Harold Meyerson's 24 September WashPost column says what most of the media will not say:
-- ACORN is not a criminal enterprise;
-- The right has turned their guns on ACORN because it works for the poor and disenfranchised -- whom the right wants to keep poor and disenfranchised; and,
-- The legitimate media has failed in its coverage of ACORN.
Let's cut through the rightwing, Fox-generated bullshit and lay out some facts:
-- ACORN is not a criminal enterprise.
-- ACORN has not engaged in voter fraud of any kind.
-- When ACORN has discovered its staffers doing anything that smacks of illegality, the staffers have been fired.
-- Republikkkons and rightwingers hate ACORN because the organization works -- successfully -- on behalf of poor people, whom Republikkkons and rightwingers hate.
ACORN's major campaigns -- all of which have been successful -- were (1) raise the minimum wage; (2) curtail predatory lending practices by banks; and, (3) expand the electorate to include people who frequently do not vote.
The Republicans and rightwingers cannot tolerate any of these three successes because: (1) they want to keep working people as poor as possible; (2) they and their supporters and donors profit from sleazy banking practices; and , (3) they want to make certain that the only people who vote are white folks from the Baptist church and country club.
Quoting Meyerson's column:
For ACORN, Truth Lost Amid the Din
By Harold Meyerson
Thursday, September 24, 2009
So what does ACORN actually do, anyway?
The embattled community organizing group is much in the news these days, thanks to the idiocies of a handful of now-suspended staffers having been filmed and YouTubed by a right-wing sting squad. Most of the stories present ACORN as, at best, a shady organization up to no good in America's inner cities, not to mention the nation's primary source of voting fraud.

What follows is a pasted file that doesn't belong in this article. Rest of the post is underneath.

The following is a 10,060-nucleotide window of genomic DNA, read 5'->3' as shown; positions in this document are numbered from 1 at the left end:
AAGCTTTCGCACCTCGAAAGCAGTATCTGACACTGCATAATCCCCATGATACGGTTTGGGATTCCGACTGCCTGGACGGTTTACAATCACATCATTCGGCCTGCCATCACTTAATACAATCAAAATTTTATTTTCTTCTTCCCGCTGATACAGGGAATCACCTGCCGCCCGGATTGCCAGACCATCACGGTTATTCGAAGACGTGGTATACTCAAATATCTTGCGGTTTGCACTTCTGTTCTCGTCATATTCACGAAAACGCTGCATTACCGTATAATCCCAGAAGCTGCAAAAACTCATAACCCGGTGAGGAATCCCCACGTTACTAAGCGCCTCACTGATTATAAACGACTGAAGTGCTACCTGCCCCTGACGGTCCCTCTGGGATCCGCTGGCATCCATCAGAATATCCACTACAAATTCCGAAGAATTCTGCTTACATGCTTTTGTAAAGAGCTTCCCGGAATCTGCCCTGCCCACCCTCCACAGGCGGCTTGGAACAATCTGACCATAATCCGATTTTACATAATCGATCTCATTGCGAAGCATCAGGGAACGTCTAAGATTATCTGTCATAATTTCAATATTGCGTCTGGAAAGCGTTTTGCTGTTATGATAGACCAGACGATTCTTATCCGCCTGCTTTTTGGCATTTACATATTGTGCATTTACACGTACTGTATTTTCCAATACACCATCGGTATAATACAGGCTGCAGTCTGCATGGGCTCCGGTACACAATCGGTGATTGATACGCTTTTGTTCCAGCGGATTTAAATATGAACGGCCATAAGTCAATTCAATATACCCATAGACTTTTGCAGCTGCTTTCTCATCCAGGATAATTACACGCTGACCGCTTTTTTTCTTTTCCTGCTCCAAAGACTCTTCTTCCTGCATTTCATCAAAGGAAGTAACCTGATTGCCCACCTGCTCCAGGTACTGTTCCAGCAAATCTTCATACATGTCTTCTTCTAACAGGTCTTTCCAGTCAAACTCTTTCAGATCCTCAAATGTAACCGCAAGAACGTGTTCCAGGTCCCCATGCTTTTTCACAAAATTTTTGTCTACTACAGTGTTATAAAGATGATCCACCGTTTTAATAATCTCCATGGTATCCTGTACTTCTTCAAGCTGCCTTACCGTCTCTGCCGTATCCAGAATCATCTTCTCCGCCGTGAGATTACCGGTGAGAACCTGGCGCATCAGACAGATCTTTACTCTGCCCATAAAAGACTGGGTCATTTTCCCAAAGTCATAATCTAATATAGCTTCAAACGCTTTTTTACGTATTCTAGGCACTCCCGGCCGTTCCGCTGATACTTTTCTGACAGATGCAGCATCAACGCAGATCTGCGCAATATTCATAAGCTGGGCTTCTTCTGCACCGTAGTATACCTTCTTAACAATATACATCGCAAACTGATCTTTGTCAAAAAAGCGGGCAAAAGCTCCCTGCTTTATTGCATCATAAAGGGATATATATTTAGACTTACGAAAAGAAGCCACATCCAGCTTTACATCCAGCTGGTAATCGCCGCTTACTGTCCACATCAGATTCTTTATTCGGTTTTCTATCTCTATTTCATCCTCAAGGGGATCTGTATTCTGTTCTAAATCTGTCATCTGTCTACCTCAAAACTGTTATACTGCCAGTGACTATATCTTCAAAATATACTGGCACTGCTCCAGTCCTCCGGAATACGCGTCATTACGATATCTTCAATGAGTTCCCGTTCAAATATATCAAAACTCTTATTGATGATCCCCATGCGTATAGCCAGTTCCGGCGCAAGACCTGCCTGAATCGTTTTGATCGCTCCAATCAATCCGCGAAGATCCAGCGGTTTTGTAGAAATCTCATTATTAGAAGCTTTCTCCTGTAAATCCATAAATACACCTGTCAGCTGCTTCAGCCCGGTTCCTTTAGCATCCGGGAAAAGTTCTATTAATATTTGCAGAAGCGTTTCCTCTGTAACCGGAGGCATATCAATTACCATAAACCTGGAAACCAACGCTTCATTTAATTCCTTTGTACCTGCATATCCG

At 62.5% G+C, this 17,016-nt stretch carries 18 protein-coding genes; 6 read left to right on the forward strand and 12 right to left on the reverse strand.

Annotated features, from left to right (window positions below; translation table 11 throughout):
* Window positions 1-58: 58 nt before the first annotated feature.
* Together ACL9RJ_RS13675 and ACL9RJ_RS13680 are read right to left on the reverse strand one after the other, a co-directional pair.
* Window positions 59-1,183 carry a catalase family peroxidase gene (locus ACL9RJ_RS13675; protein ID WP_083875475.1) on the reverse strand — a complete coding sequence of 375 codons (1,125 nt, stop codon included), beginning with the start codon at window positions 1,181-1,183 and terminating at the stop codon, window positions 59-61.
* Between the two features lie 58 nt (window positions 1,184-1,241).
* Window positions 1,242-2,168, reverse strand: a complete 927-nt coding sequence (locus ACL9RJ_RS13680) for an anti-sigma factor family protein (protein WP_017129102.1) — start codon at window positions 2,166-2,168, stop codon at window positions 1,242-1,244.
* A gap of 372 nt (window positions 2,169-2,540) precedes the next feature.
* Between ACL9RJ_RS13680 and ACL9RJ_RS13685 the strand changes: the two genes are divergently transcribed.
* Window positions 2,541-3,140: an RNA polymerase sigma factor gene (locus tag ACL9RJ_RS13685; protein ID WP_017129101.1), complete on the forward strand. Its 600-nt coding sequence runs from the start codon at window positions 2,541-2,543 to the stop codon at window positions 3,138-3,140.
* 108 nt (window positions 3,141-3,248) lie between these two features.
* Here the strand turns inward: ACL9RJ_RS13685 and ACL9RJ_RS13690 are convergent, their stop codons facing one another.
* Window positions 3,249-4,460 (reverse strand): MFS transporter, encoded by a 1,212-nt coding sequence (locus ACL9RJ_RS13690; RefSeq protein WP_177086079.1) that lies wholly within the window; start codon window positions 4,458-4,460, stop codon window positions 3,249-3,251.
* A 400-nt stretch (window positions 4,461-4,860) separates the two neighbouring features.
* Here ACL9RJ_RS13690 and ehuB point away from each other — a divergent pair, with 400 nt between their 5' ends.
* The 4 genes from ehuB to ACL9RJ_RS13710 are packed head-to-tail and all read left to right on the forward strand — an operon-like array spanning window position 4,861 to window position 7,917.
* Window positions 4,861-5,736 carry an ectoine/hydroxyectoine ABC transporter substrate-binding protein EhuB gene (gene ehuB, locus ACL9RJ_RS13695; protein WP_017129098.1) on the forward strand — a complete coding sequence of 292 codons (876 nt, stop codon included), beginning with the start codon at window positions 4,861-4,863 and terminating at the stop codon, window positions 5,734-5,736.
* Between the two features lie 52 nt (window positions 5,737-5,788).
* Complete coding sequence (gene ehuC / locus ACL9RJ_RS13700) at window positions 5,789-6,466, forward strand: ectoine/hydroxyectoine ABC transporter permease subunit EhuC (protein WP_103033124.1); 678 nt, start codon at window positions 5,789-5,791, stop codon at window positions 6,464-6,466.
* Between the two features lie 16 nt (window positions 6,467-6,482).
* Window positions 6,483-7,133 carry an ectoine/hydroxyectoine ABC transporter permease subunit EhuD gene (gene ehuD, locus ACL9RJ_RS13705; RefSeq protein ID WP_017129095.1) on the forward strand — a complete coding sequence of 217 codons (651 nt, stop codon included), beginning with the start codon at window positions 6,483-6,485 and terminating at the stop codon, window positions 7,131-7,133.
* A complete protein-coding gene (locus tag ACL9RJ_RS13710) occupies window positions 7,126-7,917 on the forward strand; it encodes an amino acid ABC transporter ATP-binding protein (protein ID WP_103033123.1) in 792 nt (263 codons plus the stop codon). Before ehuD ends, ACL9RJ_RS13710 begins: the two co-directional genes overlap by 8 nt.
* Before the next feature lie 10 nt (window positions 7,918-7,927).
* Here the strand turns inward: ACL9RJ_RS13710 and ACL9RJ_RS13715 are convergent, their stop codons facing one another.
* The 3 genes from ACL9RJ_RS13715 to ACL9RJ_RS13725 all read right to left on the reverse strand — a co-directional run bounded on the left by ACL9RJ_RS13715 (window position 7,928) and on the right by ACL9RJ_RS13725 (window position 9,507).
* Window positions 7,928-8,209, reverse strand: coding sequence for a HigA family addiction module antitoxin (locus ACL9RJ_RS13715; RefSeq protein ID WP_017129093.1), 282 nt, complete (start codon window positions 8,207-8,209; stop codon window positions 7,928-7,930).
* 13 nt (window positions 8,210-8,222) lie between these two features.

What's been obscured amid all the polemics, or the polemics passing as news reports, is what ACORN is and does. Founded in Little Rock in 1970 as an organization agitating for free school lunches, Vietnam veterans' rights and more hospital emergency rooms, ACORN has grown in the past four decades into the nation's largest community organizing group. Based in low-income neighborhoods, it has nearly 500,000 dues-paying members, recruited by door-to-door canvassers, with chapters in 110 cities in 40 states. Nationwide, it has more than 1,000 staffers.
What are the projects on which all these staffers and members work? Raising the minimum wage, for one. ACORN conceived and led the successful initiative campaign to raise the wage in Florida in 2004 and in four more states in 2006. In the past four years, it successfully pressured seven legislatures in other states to raise their minimum wage as well.
Another major campaign has been to limit the interest and fees that banks charge homeowners. In the 1990s, ACORN spearheaded a number of legal actions, often joined by states' attorneys general, that compelled such lenders as Citigroup to change many of their practices. The group has led successful drives to outlaw the most egregious predatory lending in nine states. It also counsels thousands of inner-city homeowners and home buyers.
ACORN's third focus has been to expand the electorate. In the 2007-08 election cycle, it registered 1.3 million new voters in the nation's inner cities. This activity particularly vexed many Republican politicians, who have repeatedly accused the organization of massive voter fraud.
. . .
Now, how much of this would you know from following the stories about ACORN that have been running in even the best of the media? Little to nothing, as Peter Dreier, a professor of politics at Occidental College, and Christopher R. Martin, a professor of journalism at University of Northern Iowa, just concluded in an exhaustive study of news coverage of ACORN. Looking at the 647 stories on the group that ran in leading newspapers and broadcast networks in 2007 and 2008, they found that not only did a majority of such stories focus on allegations of voter fraud but also that 83 percent of the stories that linked ACORN to those allegations failed to mention that actual instances of voter fraud were all but nonexistent.
"Only a handful of the stories in the New York Times, Washington Post and Wall Street Journal," Dreier and Martin note, "mentioned that actual cases of voter fraud were very rare" --
. . .
Dreier and Martin also note that newspapers in cities where ACORN has long been active against predatory lending and in voter registration -- they studied the Pittsburgh Post-Gazette, the Minneapolis Star Tribune and the Cleveland Plain Dealer -- provided more balanced stories and relied less on partisan sources than the national papers did. But with some national newspapers shuttering their domestic bureaus, the truth about ACORN -- the nation's premier tribune for the poor -- may be harder and harder to find.